She mentioned how she’d get some gift or money in the mail, a random act of generosity from a neighbor, different blessings that would come her way immediately after she extended her kindness even to her own detriment. She had faith in God’s protection over her, that God wouldn’t let her be at a deficit for being generous.

As our conversation continued to circle around the topic of purpose, we revisited something that shifted in her as she spoke about the things other people could enjoy that she couldn’t. We spoke about the new perspective she received with the diagnosis, a kind of cursed gift. She is able to see the blessing of a clean bill of health others are able to enjoy, even if it is squandered or unappreciated. She sees the trivial quarrels of those around her as she lives each day at war with her own body. She lamented how much she has lost to her disease and, more than that, how others struggle to appreciate what they have.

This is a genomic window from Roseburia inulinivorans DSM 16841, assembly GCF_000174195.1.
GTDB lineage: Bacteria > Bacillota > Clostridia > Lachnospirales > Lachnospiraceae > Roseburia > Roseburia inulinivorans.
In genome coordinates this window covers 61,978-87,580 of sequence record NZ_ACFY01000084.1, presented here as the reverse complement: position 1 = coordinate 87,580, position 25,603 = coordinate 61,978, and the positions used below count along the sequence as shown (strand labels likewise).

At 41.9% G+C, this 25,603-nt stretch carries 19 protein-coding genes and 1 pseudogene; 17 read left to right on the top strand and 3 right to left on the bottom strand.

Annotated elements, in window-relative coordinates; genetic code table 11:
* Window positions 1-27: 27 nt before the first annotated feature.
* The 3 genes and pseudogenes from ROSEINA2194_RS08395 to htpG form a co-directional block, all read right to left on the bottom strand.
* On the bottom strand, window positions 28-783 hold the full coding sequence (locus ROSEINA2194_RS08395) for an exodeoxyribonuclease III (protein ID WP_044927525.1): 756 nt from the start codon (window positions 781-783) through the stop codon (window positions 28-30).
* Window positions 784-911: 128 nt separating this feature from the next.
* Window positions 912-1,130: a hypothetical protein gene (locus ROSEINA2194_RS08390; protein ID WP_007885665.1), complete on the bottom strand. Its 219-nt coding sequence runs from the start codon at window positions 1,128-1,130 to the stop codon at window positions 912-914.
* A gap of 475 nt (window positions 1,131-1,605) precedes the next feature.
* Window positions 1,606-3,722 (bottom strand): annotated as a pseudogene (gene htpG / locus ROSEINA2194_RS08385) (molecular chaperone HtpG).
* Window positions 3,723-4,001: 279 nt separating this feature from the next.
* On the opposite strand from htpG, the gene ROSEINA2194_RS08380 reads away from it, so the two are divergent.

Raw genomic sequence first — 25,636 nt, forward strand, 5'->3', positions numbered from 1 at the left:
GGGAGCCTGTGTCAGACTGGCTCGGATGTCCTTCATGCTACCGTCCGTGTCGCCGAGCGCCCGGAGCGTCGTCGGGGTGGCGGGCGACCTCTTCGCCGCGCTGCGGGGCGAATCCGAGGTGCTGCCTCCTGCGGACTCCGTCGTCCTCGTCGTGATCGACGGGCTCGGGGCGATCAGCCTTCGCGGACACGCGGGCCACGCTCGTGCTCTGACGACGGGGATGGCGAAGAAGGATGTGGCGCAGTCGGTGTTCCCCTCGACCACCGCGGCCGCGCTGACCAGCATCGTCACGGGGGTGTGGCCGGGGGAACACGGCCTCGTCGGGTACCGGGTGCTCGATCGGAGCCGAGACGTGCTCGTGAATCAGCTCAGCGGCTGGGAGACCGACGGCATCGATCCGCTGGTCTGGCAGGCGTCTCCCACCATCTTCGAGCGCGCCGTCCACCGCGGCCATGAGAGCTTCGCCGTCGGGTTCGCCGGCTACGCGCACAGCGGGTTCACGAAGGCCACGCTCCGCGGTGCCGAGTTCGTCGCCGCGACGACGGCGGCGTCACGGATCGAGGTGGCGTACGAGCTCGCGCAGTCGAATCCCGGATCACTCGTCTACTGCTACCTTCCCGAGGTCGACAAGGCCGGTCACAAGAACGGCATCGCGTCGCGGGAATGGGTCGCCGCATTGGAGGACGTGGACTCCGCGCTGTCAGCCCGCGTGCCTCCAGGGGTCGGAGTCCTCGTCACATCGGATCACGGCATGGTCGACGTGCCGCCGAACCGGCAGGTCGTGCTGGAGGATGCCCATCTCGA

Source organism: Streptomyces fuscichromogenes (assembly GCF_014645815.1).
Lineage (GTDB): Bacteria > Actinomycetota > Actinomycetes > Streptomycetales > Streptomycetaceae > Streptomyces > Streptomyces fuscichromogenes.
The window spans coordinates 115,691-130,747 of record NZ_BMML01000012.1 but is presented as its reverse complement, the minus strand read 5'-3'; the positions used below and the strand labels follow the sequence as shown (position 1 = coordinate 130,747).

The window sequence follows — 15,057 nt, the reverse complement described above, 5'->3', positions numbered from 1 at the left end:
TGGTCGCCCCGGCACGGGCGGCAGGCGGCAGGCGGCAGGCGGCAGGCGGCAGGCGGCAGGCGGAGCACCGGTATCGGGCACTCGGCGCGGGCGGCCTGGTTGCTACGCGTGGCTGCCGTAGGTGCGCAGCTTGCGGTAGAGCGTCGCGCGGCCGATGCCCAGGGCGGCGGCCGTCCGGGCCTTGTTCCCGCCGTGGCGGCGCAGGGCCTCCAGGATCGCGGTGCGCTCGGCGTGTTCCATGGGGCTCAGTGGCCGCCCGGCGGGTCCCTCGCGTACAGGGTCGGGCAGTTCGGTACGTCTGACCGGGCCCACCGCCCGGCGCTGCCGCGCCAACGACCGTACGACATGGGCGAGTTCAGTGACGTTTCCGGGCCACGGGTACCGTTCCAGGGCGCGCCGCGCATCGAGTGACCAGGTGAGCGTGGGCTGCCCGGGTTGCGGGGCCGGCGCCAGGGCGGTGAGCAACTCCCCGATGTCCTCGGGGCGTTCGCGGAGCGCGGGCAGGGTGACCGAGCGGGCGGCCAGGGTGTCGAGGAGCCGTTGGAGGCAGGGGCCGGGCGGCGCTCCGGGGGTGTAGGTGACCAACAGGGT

In short, the simple pleasures, comforts, and even means of life should not be assumed or expected. Her wish is for those around her to not take a drink of juice without giving thanksgiving first, for one not to lay their head before they can acknowledge the luxury of rest. In this new perspective, she sees how important it is to pair—even marry—gratitude with every luxury, every action, every basic need. The two cannot, should not, be inseparable.

Antonia seemed to find some possibility in finding purpose by sharing her perspective, through telling her story, with the hope that it would enrich and edify others.

“You have a story to tell. I can tell it’s important to you to tell it, and I believe God sees it as important for you to share it with others. I think people can really benefit from your perspective. You have a story to tell, and I hope you’ll continue to tell it.”